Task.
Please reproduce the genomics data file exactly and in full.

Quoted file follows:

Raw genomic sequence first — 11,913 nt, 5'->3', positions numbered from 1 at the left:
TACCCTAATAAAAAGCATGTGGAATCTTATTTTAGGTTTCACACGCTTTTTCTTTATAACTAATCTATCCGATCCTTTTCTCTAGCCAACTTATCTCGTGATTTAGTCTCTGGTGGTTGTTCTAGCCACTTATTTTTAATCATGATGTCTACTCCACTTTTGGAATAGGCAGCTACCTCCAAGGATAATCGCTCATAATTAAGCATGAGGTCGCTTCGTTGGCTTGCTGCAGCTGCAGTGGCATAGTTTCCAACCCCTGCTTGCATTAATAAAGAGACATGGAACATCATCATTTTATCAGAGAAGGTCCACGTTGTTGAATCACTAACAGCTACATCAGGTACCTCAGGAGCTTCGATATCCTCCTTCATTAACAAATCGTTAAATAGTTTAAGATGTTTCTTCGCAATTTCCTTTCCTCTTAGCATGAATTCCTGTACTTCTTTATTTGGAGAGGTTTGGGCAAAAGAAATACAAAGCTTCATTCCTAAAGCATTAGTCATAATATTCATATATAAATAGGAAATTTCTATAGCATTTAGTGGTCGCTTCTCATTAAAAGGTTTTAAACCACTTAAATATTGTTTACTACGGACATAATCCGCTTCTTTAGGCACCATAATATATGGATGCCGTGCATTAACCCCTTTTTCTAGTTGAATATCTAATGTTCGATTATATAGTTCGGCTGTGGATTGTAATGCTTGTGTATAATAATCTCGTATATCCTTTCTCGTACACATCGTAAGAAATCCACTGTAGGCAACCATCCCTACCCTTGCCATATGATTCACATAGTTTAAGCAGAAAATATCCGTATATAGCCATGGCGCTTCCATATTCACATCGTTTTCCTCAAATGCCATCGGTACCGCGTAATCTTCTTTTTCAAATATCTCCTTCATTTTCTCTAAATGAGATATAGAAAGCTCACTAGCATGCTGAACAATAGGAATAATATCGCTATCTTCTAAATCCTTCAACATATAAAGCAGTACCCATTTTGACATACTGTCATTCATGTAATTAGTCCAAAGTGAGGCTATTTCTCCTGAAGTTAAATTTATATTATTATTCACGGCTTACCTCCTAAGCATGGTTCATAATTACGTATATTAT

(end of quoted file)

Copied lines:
Raw genomic sequence first — 11,913 nt, 5'->3', positions numbered from 1 at the left:
TACCCTAATAAAAAGCATGTGGAATCTTATTTTAGGTTTCACACGCTTTTTCTTTATAACTAATCTATCCGATCCTTTTCTCTAGCCAACTTATCTCGTGATTTAGTCTCTGGTGGTTGTTCTAGCCACTTATTTTTAATCATGATGTCTACTCCACTTTTGGAATAGGCAGCTACCTCCAAGGATAATCGCTCATAATTAAGCATGAGGTCGCTTCGTTGGCTTGCTGCAGCTGCAGTGGCATAGTTTCCAACCCCTGCTTGCATTAATAAAGAGACATGGAACATCATCATTTTATCAGAGAAGGTCCACGTTGTTGAATCACTAACAGCTACATCAGGTACCTCAGGAGCTTCGATATCCTCCTTCATTAACAAATCGTTAAATAGTTTAAGATGTTTCTTCGCAATTTCCTTTCCTCTTAGCATGAATTCCTGTACTTCTTTATTTGGAGAGGTTTGGGCAAAAGAAATACAAAGCTTCATTCCTAAAGCATTAGTCATAATATTCATATATAAATAGGAAATTTCTATAGCATTTAGTGGTCGCTTCTCATTAAAAGGTTTTAAACCACTTAAATATTGTTTACTACGGACATAATCCGCTTCTTTAGGCACCATAATATATGGATGCCGTGCATTAACCCCTTTTTCTAGTTGAATATCTAATGTTCGATTATATAGTTCGGCTGTGGATTGTAATGCTTGTGTATAATAATCTCGTATATCCTTTCTCGTACACATCGTAAGAAATCCACTGTAGGCAACCATCCCTACCCTTGCCATATGATTCACATAGTTTAAGCAGAAAATATCCGTATATAGCCATGGCGCTTCCATATTCACATCGTTTTCCTCAAATGCCATCGGTACCGCGTAATCTTCTTTTTCAAATATCTCCTTCATTTTCTCTAAATGAGATATAGAAAGCTCACTAGCATGCTGAACAATAGGAATAATATCGCTATCTTCTAAATCCTTCAACATATAAAGCAGTACCCATTTTGACATACTGTCATTCATGTAATTAGTCCAAAGTGAGGCTATTTCTCCTGAAGTTAAATTTATATTATTATTCACGGCTTACCTCCTAAGCATGGTTCATAATTACGTATATTAT